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Republicans Block U.N. Disabilities Treaty; Syrian Chemical Fears

Aired December 6, 2012 - 22:00   ET


ANDERSON COOPER, CNN ANCHOR: Good evening, everyone. It's 10:00 here on the East Coast.

And we begin tonight, as we do every night, "Keeping Them Honest," looking for facts, not trying to take sides for Democrats or Republicans. They do that on other cable channels. You can watch there. Our goal is just real reporting, finding out the truth, also calling out hypocrisy or in tonight's case, a baffling case of flip- flopping.

We have been doing some digging on a story we reported on last night, and frankly gets stranger and stranger the more we look into it. It's kind of a long story, but just stay with me because this is weird.

On Tuesday, the Senate rejected a U.N. treaty aimed at protecting the rights of disabled people around the world. It is modeled on the Americans for Disability Act; 125 other countries have ratified this U.N. treaty, but in the full Senate 38 Republicans voted no, leaving the treaty five votes short of ratification.

What we learned today that is really interesting is that some of these very same senators actually supported the treaty before they voted against it. Some even pledged their support very publicly. Senator Roy Blunt of Missouri was one of the flip-floppers. So was Kay Bailey Hutchison of Texas and Senator Jerry Moran of Kansas.

We asked all them to come on the program tonight, and, by the way, they declined. They're all silent on this. Senator Moran was actually a co-sponsor of the measure to actually ratify the treaty. He even put out a press release back in May proclaiming support for the treaty.

I want to show you something else. Here's Senator Moran with former senator Bob dole in June. Dole, a war veteran, former Republican Senate leader, is a longtime supporter of disability rights and a strong advocate of this treaty.

So, just before Tuesday's vote, he came to the Senate chamber, 89 years old, frail in the wheelchair. He thought it was that important that it might make a difference him being there. It didn't. Some of the senators, like Senator Moran, broke their word and then blocked the treaty. Others just voted no and we don't even know why.

Those are the names scrolling there, scrolling next to me. We called nearly all of them, too. Not one of them would agree to come on tonight and defend their position. Why did they vote no? Because they wouldn't come on, we can't know for sure, but what we do know is this. Some powerful conservative groups lobbied very aggressively against the treaty, including the Heritage Foundation, the Susan B. Anthony List PAC, the Family Research Council, and Rick Santorum's Patriot PAC.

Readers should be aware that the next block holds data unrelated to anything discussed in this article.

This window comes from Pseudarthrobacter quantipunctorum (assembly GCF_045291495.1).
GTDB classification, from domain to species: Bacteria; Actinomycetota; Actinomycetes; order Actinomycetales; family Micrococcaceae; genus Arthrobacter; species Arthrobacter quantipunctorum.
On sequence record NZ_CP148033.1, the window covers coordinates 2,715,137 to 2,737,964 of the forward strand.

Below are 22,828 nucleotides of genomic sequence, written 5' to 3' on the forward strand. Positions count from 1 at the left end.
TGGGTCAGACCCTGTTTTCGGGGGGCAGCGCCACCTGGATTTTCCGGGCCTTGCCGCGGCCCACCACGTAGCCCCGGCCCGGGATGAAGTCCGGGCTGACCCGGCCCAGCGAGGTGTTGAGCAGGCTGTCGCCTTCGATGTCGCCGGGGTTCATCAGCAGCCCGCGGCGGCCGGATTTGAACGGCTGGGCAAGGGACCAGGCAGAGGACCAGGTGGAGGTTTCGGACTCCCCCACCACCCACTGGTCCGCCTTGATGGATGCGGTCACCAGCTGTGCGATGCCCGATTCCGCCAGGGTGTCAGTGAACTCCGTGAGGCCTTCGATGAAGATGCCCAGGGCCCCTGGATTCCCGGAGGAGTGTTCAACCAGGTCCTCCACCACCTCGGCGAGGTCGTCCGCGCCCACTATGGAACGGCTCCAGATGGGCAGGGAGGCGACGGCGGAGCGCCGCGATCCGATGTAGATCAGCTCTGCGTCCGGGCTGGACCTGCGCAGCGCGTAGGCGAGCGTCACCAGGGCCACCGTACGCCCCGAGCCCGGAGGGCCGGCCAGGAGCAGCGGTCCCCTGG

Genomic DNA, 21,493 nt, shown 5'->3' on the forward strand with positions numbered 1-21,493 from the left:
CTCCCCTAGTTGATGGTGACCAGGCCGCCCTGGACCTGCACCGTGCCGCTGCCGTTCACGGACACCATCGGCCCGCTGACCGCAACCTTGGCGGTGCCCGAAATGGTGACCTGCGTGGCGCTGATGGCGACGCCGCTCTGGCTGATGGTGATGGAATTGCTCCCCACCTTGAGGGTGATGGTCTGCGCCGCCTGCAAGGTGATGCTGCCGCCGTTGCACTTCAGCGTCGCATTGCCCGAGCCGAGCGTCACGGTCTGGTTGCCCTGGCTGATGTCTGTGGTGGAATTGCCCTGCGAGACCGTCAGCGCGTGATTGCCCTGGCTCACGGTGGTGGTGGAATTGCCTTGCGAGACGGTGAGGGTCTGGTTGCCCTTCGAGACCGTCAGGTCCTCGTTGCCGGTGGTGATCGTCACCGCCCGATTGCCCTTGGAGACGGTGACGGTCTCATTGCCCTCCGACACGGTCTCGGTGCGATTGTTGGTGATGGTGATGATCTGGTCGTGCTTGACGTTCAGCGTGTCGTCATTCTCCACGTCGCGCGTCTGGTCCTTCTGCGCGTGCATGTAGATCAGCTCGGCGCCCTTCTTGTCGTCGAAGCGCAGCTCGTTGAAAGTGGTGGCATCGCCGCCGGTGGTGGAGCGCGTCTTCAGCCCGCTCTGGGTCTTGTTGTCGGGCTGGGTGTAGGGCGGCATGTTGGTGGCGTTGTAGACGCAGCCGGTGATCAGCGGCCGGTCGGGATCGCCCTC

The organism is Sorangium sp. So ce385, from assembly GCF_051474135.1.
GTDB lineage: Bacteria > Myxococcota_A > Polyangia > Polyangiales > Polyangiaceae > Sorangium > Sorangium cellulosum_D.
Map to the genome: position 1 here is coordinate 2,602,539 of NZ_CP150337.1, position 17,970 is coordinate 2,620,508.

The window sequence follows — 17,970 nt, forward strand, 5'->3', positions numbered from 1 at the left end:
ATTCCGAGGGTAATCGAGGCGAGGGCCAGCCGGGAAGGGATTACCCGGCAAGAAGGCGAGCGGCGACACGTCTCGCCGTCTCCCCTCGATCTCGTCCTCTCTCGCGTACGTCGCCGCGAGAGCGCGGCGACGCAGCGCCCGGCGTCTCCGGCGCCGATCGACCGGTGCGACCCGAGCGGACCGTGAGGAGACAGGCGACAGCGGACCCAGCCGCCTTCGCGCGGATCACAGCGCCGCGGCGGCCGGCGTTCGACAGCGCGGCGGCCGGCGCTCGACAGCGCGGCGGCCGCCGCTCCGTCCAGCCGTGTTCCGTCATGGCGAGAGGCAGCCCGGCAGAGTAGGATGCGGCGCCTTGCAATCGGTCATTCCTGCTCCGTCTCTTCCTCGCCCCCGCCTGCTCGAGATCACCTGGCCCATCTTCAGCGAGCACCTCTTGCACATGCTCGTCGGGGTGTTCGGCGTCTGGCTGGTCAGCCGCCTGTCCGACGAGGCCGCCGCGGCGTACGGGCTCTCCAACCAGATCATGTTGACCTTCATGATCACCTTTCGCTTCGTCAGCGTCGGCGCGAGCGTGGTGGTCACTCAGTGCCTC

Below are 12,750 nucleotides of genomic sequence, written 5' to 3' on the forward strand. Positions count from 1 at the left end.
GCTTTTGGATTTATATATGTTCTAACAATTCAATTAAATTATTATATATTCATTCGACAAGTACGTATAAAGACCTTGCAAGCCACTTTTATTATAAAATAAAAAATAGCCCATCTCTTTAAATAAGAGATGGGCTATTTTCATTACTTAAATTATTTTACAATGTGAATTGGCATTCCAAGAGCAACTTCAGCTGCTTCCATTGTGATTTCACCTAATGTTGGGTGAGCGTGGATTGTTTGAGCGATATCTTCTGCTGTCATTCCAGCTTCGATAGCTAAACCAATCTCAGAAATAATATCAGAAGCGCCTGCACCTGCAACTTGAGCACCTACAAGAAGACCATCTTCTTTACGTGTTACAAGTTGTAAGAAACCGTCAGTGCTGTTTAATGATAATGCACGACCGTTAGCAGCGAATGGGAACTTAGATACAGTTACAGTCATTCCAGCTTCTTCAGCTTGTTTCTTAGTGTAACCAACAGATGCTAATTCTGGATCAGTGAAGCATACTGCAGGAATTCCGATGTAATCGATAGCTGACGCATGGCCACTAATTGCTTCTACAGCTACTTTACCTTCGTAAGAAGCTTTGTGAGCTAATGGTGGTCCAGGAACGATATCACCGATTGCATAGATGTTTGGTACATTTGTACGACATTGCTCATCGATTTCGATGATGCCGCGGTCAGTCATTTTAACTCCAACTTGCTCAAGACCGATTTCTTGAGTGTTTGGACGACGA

And, "Keeping Them Honest," they used arguments that really just did not square with the facts. They weren't true, like this:


RICK SANTORUM (R), FORMER U.S. SENATOR: This is a direct assault on us and our family to hand over to the state the ability to make medical determinations and see what is in the best interest of the child and not look at the wonderful gift that every child is.


COOPER: Now, former Senator and presidential candidate Rick Santorum led the charge against the U.N. treaty and he brought his 4- year-old disabled daughter, Bella, to his events, warning that the treaty threatened American sovereignty and would allow the U.N. to make decisions about disabled children in America.

That is not just true. Here's what Senator John Kerry, who fought hard to get the treaty ratified, said last night.


SEN. JOHN KERRY (D), MASSACHUSETTS: Well, I have great respect for both Rick and his wife, Karen, and their daughter and their family. He's a strong family man. But he either simply hasn't read the treaty or doesn't understand it or he was just not factual in what he said, because the United Nations has absolutely zero, zero, I mean, zero ability to order or to tell or to even -- I mean, they can suggest, but they have no legal capacity to tell the United States to do anything under this treaty. Nothing.


COOPER: Well, as we told you last night former Republican, repeat, Republican Attorney General Dick Thornburgh testified before the Senate Foreign Relations Committee in July basically saying exactly that. There's nothing in the treaty that interferes with U.S. federal or state laws. Nothing.

That didn't stop Mr. Santorum from sending out this e-mail to supporters after the vote, saying: "You did it. You made it happen. If it weren't for you, the United States Senate wouldn't have defeated the United Nations Convention on the Rights of Persons with Disabilities, CRPD."

He went on to say -- quote -- "This treaty would have given the U.N. oversight of the health care and education choices parents with special needs kids make. Had it passed, CRPD would have become the law of the land under the U.S. Constitution's supremacy clause and would have trumped state laws and could have been used as precedent by state and federal judges."

Again, that is not true. So, why the fudging of facts? We also asked Senator Santorum on the program tonight. He, too, declined.

So, like the others who won't explain themselves, we can only guess their motivations and frankly some of this is kind of so baffling we'd be taking some wild guesses and we don't really want to do that. The treaty supporters including Senator Kerry simply say that politics and a paranoia about the U.N. trumped the rights of the disabled in this vote.

Ted Kennedy Jr., the son of the late Senator Kennedy, is a health care attorney and advocate for people with disabilities. When he was 12 years old, he lost his leg to bone cancer. That's a picture of him taken with his dad about six years after that. He's a strong supporter of the U.S. disabilities treaty and he has not given up on it. I spoke to him earlier today.